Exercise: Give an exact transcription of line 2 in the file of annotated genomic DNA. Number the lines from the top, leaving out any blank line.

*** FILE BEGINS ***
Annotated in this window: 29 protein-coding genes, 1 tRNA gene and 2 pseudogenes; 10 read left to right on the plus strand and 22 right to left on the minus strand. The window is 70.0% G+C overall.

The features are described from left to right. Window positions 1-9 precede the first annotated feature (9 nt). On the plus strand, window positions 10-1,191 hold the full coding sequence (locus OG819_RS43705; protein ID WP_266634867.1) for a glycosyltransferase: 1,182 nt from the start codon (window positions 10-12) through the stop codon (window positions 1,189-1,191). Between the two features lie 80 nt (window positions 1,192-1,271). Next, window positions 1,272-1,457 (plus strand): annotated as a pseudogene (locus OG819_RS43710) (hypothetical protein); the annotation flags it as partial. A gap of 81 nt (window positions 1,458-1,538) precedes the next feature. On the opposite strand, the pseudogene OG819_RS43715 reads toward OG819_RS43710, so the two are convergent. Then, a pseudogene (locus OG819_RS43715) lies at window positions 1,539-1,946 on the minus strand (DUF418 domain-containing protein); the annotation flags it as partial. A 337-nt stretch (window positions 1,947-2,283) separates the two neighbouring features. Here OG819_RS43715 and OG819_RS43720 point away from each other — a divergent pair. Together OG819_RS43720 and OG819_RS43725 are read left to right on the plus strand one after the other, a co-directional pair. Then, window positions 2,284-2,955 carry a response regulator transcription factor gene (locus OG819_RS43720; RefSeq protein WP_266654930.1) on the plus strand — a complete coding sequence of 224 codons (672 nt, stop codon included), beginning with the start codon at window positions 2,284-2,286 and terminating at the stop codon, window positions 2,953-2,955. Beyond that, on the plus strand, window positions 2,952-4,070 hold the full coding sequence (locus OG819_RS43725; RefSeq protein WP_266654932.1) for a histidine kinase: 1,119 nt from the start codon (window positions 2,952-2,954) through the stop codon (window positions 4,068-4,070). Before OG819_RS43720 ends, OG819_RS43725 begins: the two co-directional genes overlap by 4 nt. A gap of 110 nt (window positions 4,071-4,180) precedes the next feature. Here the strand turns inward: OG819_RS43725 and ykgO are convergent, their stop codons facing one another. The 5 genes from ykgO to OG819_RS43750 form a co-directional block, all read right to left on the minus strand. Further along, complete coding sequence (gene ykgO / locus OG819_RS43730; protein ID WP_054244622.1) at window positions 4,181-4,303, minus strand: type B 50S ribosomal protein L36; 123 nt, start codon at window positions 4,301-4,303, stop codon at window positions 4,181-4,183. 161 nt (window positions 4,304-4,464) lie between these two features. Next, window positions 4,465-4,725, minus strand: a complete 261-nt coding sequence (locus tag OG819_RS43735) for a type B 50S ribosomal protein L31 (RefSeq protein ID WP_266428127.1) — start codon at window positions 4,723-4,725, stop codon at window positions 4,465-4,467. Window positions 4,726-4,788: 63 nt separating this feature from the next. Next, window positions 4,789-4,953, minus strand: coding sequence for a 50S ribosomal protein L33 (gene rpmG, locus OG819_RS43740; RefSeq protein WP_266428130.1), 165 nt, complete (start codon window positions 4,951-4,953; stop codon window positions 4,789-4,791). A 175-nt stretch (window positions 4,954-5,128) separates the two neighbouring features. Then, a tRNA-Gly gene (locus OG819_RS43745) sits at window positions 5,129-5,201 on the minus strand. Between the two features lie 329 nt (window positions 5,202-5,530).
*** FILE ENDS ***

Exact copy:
The features are described from left to right. Window positions 1-9 precede the first annotated feature (9 nt). On the plus strand, window positions 10-1,191 hold the full coding sequence (locus OG819_RS43705; protein ID WP_266634867.1) for a glycosyltransferase: 1,182 nt from the start codon (window positions 10-12) through the stop codon (window positions 1,189-1,191). Between the two features lie 80 nt (window positions 1,192-1,271). Next, window positions 1,272-1,457 (plus strand): annotated as a pseudogene (locus OG819_RS43710) (hypothetical protein); the annotation flags it as partial. A gap of 81 nt (window positions 1,458-1,538) precedes the next feature. On the opposite strand, the pseudogene OG819_RS43715 reads toward OG819_RS43710, so the two are convergent. Then, a pseudogene (locus OG819_RS43715) lies at window positions 1,539-1,946 on the minus strand (DUF418 domain-containing protein); the annotation flags it as partial. A 337-nt stretch (window positions 1,947-2,283) separates the two neighbouring features. Here OG819_RS43715 and OG819_RS43720 point away from each other — a divergent pair. Together OG819_RS43720 and OG819_RS43725 are read left to right on the plus strand one after the other, a co-directional pair. Then, window positions 2,284-2,955 carry a response regulator transcription factor gene (locus OG819_RS43720; RefSeq protein WP_266654930.1) on the plus strand — a complete coding sequence of 224 codons (672 nt, stop codon included), beginning with the start codon at window positions 2,284-2,286 and terminating at the stop codon, window positions 2,953-2,955. Beyond that, on the plus strand, window positions 2,952-4,070 hold the full coding sequence (locus OG819_RS43725; RefSeq protein WP_266654932.1) for a histidine kinase: 1,119 nt from the start codon (window positions 2,952-2,954) through the stop codon (window positions 4,068-4,070). Before OG819_RS43720 ends, OG819_RS43725 begins: the two co-directional genes overlap by 4 nt. A gap of 110 nt (window positions 4,071-4,180) precedes the next feature. Here the strand turns inward: OG819_RS43725 and ykgO are convergent, their stop codons facing one another. The 5 genes from ykgO to OG819_RS43750 form a co-directional block, all read right to left on the minus strand. Further along, complete coding sequence (gene ykgO / locus OG819_RS43730; protein ID WP_054244622.1) at window positions 4,181-4,303, minus strand: type B 50S ribosomal protein L36; 123 nt, start codon at window positions 4,301-4,303, stop codon at window positions 4,181-4,183. 161 nt (window positions 4,304-4,464) lie between these two features. Next, window positions 4,465-4,725, minus strand: a complete 261-nt coding sequence (locus tag OG819_RS43735) for a type B 50S ribosomal protein L31 (RefSeq protein ID WP_266428127.1) — start codon at window positions 4,723-4,725, stop codon at window positions 4,465-4,467. Window positions 4,726-4,788: 63 nt separating this feature from the next. Next, window positions 4,789-4,953, minus strand: coding sequence for a 50S ribosomal protein L33 (gene rpmG, locus OG819_RS43740; RefSeq protein WP_266428130.1), 165 nt, complete (start codon window positions 4,951-4,953; stop codon window positions 4,789-4,791). A 175-nt stretch (window positions 4,954-5,128) separates the two neighbouring features. Then, a tRNA-Gly gene (locus OG819_RS43745) sits at window positions 5,129-5,201 on the minus strand. Between the two features lie 329 nt (window positions 5,202-5,530).